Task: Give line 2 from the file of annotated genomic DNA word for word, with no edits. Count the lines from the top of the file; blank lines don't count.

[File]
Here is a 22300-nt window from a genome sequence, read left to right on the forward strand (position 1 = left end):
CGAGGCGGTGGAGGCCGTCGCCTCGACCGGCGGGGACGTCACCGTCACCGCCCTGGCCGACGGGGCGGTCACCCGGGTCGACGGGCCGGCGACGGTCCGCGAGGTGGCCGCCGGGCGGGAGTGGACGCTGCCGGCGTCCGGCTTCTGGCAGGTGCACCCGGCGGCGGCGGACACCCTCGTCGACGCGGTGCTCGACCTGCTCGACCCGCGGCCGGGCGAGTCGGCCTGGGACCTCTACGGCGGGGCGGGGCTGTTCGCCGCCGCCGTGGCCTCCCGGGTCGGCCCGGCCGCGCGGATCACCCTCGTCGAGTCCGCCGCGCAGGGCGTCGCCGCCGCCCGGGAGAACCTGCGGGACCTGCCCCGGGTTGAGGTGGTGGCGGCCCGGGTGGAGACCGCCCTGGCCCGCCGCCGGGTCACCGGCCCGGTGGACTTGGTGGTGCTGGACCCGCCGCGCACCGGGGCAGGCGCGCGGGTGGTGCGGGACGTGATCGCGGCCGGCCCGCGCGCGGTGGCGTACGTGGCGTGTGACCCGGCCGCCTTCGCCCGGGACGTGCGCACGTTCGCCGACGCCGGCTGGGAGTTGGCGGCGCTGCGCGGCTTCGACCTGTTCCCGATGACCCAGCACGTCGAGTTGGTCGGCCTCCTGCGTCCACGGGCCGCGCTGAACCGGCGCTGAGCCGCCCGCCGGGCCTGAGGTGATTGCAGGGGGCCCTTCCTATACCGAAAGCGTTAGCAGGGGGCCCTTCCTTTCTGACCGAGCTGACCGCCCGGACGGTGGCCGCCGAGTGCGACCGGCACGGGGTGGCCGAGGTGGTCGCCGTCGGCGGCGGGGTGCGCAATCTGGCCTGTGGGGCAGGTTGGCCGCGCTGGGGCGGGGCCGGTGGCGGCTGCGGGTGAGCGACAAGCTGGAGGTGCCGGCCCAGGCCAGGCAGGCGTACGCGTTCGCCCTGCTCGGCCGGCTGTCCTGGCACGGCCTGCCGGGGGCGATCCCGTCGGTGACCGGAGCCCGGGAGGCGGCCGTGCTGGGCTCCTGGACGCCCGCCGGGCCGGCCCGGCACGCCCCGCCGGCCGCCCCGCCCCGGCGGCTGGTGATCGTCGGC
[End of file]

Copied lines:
CGAGGCGGTGGAGGCCGTCGCCTCGACCGGCGGGGACGTCACCGTCACCGCCCTGGCCGACGGGGCGGTCACCCGGGTCGACGGGCCGGCGACGGTCCGCGAGGTGGCCGCCGGGCGGGAGTGGACGCTGCCGGCGTCCGGCTTCTGGCAGGTGCACCCGGCGGCGGCGGACACCCTCGTCGACGCGGTGCTCGACCTGCTCGACCCGCGGCCGGGCGAGTCGGCCTGGGACCTCTACGGCGGGGCGGGGCTGTTCGCCGCCGCCGTGGCCTCCCGGGTCGGCCCGGCCGCGCGGATCACCCTCGTCGAGTCCGCCGCGCAGGGCGTCGCCGCCGCCCGGGAGAACCTGCGGGACCTGCCCCGGGTTGAGGTGGTGGCGGCCCGGGTGGAGACCGCCCTGGCCCGCCGCCGGGTCACCGGCCCGGTGGACTTGGTGGTGCTGGACCCGCCGCGCACCGGGGCAGGCGCGCGGGTGGTGCGGGACGTGATCGCGGCCGGCCCGCGCGCGGTGGCGTACGTGGCGTGTGACCCGGCCGCCTTCGCCCGGGACGTGCGCACGTTCGCCGACGCCGGCTGGGAGTTGGCGGCGCTGCGCGGCTTCGACCTGTTCCCGATGACCCAGCACGTCGAGTTGGTCGGCCTCCTGCGTCCACGGGCCGCGCTGAACCGGCGCTGAGCCGCCCGCCGGGCCTGAGGTGATTGCAGGGGGCCCTTCCTATACCGAAAGCGTTAGCAGGGGGCCCTTCCTTTCTGACCGAGCTGACCGCCCGGACGGTGGCCGCCGAGTGCGACCGGCACGGGGTGGCCGAGGTGGTCGCCGTCGGCGGCGGGGTGCGCAATCTGGCCTGTGGGGCAGGTTGGCCGCGCTGGGGCGGGGCCGGTGGCGGCTGCGGGTGAGCGACAAGCTGGAGGTGCCGGCCCAGGCCAGGCAGGCGTACGCGTTCGCCCTGCTCGGCCGGCTGTCCTGGCACGGCCTGCCGGGGGCGATCCCGTCGGTGACCGGAGCCCGGGAGGCGGCCGTGCTGGGCTCCTGGACGCCCGCCGGGCCGGCCCGGCACGCCCCGCCGGCCGCCCCGCCCCGGCGGCTGGTGATCGTCGGC